The citizen science organization Darwin’s Ark sequenced the DNA of over 2,000 purebred and mixed breed dogs to study how genetics intersect with breed characteristics. The findings show that while genes are closely associated with physical traits, genetics is not a reliable predictor of any given dog’s personality.

The Darwin’s Ark study surveyed over 18,000 dog owners and studied the DNA of over 2,100 dogs. They found that when it comes to canine behavioral traits, breed accounts for only around 9% of the variation of behavior among dogs.

One behavioral trait—biddability (responsiveness to commands)—was found to be more closely related to genetics than most other personality traits. The researchers point to Border Collie ancestry as an example of this.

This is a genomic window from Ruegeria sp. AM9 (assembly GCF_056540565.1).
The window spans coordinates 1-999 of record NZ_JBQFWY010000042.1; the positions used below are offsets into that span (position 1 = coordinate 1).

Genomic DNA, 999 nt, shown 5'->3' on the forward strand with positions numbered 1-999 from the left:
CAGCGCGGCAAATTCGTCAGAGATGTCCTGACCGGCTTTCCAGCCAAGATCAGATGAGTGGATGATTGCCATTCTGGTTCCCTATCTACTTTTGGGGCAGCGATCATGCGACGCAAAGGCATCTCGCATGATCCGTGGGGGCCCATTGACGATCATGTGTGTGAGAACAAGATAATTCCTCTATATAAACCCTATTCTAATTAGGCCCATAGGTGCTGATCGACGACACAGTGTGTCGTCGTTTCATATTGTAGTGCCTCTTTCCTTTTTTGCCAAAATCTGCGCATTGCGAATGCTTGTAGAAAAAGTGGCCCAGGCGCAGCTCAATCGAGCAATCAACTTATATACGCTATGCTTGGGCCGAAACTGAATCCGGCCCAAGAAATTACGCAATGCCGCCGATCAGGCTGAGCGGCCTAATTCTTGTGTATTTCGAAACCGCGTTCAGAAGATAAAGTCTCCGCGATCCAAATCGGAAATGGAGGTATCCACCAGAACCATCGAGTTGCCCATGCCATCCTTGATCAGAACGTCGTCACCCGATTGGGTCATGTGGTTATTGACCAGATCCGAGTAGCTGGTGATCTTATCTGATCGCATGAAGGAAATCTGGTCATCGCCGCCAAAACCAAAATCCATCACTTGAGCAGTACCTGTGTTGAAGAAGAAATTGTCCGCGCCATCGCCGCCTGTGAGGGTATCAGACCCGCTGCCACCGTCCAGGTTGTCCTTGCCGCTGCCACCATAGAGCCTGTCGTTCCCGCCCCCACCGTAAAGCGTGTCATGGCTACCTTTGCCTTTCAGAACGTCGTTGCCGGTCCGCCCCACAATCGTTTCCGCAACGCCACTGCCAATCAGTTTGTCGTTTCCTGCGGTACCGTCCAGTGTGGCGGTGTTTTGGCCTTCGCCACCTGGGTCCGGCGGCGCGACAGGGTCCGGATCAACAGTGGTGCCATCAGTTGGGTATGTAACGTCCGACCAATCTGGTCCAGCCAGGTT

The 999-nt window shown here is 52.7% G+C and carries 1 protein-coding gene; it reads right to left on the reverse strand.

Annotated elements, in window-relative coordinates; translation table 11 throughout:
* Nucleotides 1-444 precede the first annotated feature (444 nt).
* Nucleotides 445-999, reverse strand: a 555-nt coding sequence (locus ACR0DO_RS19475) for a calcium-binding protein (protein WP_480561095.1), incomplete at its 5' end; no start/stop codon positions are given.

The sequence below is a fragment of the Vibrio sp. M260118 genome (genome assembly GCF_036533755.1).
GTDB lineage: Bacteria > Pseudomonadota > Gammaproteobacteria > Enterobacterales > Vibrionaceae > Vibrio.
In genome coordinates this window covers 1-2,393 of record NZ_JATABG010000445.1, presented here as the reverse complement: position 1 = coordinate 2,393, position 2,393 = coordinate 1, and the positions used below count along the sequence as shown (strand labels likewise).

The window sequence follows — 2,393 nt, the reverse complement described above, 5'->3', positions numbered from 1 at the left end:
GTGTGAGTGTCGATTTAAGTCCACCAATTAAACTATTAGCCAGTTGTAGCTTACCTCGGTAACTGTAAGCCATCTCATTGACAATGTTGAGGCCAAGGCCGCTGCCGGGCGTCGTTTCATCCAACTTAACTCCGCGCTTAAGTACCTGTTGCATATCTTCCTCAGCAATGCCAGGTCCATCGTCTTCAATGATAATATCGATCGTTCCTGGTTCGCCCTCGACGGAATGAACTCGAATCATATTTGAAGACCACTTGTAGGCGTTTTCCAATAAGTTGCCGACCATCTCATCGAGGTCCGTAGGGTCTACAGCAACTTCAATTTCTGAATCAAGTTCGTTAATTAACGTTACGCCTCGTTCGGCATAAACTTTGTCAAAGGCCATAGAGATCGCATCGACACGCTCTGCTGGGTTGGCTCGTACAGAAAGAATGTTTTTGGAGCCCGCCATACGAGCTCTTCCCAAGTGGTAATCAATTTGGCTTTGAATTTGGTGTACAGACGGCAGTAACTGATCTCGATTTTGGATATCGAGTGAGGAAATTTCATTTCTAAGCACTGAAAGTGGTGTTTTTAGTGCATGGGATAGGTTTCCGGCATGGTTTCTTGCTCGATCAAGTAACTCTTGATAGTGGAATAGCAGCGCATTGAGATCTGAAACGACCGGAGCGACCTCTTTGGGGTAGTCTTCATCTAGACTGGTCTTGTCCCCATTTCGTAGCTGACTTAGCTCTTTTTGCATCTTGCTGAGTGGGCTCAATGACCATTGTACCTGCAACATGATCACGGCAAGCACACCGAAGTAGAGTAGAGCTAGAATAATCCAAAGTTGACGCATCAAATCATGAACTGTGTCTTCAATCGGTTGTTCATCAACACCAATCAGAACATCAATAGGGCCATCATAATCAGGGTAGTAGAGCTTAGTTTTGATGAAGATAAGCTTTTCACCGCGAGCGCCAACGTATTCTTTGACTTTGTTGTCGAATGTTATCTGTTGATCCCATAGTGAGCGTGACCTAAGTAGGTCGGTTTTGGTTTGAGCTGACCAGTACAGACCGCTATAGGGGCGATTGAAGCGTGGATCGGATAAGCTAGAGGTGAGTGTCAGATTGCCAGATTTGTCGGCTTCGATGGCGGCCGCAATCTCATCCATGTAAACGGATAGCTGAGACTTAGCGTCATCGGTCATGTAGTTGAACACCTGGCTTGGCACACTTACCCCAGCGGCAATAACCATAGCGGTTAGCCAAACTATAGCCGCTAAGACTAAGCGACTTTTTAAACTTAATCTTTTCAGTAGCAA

Other traits that we associate with certain breeds, such as sociability with humans in the Labrador Retriever, were not found to be strongly tied to genetics.

Genetic analysis of mixed breed dogs found that most of them had ancestors from 4 or more different breeds. The most common breeds to go into mutts are the American Pitbull, Labrador Retriever, Chihuahua, Beagle, and German Shepherd.

The physical traits most closely aligned with genetics are size, ear shape, and fur length. Some traits, known as motor pattern traits, can be associated with certain breeds: howling, retrieving, and pointing.

But when it comes to canine behavior, the researchers found that breed is not a reliable predictor. Some dogs may behave in a way that conforms to the stereotypes of a breed, but others will not. They also report that knowledge of the stereotypical behavior of a breed may influence an owner’s perception of their own dog.

You can read the full study HERE and sign your dog up for the Darwin’s Ark community science project HERE (a cat project is coming soon!).

 

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